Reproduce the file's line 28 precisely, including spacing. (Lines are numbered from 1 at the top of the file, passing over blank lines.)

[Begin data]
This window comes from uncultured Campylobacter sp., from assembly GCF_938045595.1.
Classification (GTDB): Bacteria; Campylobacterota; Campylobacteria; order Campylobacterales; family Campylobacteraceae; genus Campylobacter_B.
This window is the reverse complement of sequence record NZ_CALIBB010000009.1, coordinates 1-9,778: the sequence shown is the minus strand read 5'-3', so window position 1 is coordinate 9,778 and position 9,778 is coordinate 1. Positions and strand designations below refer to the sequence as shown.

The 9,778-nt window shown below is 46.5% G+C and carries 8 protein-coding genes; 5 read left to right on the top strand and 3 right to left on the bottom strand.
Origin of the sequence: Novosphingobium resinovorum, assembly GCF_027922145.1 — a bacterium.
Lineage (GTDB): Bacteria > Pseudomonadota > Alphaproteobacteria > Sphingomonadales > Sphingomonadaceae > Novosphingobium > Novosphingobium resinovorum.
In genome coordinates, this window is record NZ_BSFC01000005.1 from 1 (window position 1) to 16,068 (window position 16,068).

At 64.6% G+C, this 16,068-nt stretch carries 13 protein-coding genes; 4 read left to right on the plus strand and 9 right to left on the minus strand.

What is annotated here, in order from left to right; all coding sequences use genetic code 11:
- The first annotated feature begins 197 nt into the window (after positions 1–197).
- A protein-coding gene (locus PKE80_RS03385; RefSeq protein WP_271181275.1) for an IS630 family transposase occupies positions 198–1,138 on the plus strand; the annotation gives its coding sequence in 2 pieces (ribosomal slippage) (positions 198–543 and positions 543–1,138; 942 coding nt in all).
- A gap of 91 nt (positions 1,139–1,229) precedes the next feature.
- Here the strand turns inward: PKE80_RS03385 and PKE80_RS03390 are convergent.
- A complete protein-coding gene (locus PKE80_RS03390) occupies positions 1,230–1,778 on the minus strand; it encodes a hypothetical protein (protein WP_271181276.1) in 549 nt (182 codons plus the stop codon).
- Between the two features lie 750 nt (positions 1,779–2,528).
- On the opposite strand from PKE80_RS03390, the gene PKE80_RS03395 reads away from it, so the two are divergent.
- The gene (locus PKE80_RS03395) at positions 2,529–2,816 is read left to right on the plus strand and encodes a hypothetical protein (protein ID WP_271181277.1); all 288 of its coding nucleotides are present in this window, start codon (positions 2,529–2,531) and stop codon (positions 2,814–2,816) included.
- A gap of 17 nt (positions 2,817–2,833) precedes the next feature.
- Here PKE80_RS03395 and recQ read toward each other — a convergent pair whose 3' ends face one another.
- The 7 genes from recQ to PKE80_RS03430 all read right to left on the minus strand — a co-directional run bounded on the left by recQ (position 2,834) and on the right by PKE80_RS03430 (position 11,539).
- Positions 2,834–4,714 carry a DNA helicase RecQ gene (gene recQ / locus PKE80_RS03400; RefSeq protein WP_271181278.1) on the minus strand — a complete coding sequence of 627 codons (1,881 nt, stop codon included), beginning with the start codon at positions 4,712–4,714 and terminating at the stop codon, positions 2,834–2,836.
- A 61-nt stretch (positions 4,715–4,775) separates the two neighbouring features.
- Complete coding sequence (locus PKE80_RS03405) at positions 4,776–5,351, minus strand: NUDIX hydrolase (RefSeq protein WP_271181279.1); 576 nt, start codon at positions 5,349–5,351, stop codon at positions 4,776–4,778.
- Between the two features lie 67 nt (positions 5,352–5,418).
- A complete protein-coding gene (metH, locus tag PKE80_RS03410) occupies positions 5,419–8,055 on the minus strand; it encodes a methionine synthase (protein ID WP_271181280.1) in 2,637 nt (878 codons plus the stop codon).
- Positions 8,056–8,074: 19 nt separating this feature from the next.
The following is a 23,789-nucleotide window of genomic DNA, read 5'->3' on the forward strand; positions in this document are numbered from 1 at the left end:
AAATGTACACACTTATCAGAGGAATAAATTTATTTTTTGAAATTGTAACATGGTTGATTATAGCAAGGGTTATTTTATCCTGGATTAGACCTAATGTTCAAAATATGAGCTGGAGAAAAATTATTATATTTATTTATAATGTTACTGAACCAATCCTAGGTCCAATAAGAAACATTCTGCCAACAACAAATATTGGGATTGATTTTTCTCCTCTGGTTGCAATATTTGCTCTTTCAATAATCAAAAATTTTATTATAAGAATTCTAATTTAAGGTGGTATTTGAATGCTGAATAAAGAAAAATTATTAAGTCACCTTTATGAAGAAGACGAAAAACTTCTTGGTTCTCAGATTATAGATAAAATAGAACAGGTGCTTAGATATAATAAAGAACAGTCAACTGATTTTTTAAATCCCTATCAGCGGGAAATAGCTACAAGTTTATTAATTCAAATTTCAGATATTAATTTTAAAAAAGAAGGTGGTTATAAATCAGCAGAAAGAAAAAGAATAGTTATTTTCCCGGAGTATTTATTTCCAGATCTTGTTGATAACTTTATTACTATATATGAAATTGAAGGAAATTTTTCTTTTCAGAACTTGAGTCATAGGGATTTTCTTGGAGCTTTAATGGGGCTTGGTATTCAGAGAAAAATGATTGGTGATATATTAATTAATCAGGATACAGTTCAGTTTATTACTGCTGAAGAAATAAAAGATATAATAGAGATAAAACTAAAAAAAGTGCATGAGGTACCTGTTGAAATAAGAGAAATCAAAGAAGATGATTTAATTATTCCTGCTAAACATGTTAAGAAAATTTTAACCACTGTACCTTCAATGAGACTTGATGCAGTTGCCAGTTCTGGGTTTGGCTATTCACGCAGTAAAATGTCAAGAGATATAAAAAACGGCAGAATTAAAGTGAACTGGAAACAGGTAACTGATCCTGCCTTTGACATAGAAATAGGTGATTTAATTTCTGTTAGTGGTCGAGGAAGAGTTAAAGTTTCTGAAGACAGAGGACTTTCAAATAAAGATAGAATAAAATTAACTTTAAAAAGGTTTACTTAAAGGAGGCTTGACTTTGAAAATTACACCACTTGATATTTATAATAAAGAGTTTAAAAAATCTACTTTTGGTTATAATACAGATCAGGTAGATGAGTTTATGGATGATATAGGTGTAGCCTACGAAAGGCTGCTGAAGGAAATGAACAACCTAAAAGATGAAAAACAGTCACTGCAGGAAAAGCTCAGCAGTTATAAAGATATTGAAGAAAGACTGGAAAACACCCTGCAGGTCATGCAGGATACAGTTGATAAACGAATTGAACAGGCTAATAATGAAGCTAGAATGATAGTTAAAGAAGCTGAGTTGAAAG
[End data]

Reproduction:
AAATGTACACACTTATCAGAGGAATAAATTTATTTTTTGAAATTGTAACATGGTTGATTATAGCAAGGGTTATTTTATCCTGGATTAGACCTAATGTTCAAAATATGAGCTGGAGAAAAATTATTATATTTATTTATAATGTTACTGAACCAATCCTAGGTCCAATAAGAAACATTCTGCCAACAACAAATATTGGGATTGATTTTTCTCCTCTGGTTGCAATATTTGCTCTTTCAATAATCAAAAATTTTATTATAAGAATTCTAATTTAAGGTGGTATTTGAATGCTGAATAAAGAAAAATTATTAAGTCACCTTTATGAAGAAGACGAAAAACTTCTTGGTTCTCAGATTATAGATAAAATAGAACAGGTGCTTAGATATAATAAAGAACAGTCAACTGATTTTTTAAATCCCTATCAGCGGGAAATAGCTACAAGTTTATTAATTCAAATTTCAGATATTAATTTTAAAAAAGAAGGTGGTTATAAATCAGCAGAAAGAAAAAGAATAGTTATTTTCCCGGAGTATTTATTTCCAGATCTTGTTGATAACTTTATTACTATATATGAAATTGAAGGAAATTTTTCTTTTCAGAACTTGAGTCATAGGGATTTTCTTGGAGCTTTAATGGGGCTTGGTATTCAGAGAAAAATGATTGGTGATATATTAATTAATCAGGATACAGTTCAGTTTATTACTGCTGAAGAAATAAAAGATATAATAGAGATAAAACTAAAAAAAGTGCATGAGGTACCTGTTGAAATAAGAGAAATCAAAGAAGATGATTTAATTATTCCTGCTAAACATGTTAAGAAAATTTTAACCACTGTACCTTCAATGAGACTTGATGCAGTTGCCAGTTCTGGGTTTGGCTATTCACGCAGTAAAATGTCAAGAGATATAAAAAACGGCAGAATTAAAGTGAACTGGAAACAGGTAACTGATCCTGCCTTTGACATAGAAATAGGTGATTTAATTTCTGTTAGTGGTCGAGGAAGAGTTAAAGTTTCTGAAGACAGAGGACTTTCAAATAAAGATAGAATAAAATTAACTTTAAAAAGGTTTACTTAAAGGAGGCTTGACTTTGAAAATTACACCACTTGATATTTATAATAAAGAGTTTAAAAAATCTACTTTTGGTTATAATACAGATCAGGTAGATGAGTTTATGGATGATATAGGTGTAGCCTACGAAAGGCTGCTGAAGGAAATGAACAACCTAAAAGATGAAAAACAGTCACTGCAGGAAAAGCTCAGCAGTTATAAAGATATTGAAGAAAGACTGGAAAACACCCTGCAGGTCATGCAGGATACAGTTGATAAACGAATTGAACAGGCTAATAATGAAGCTAGAATGATAGTTAAAGAAGCTGAGTTGAAAG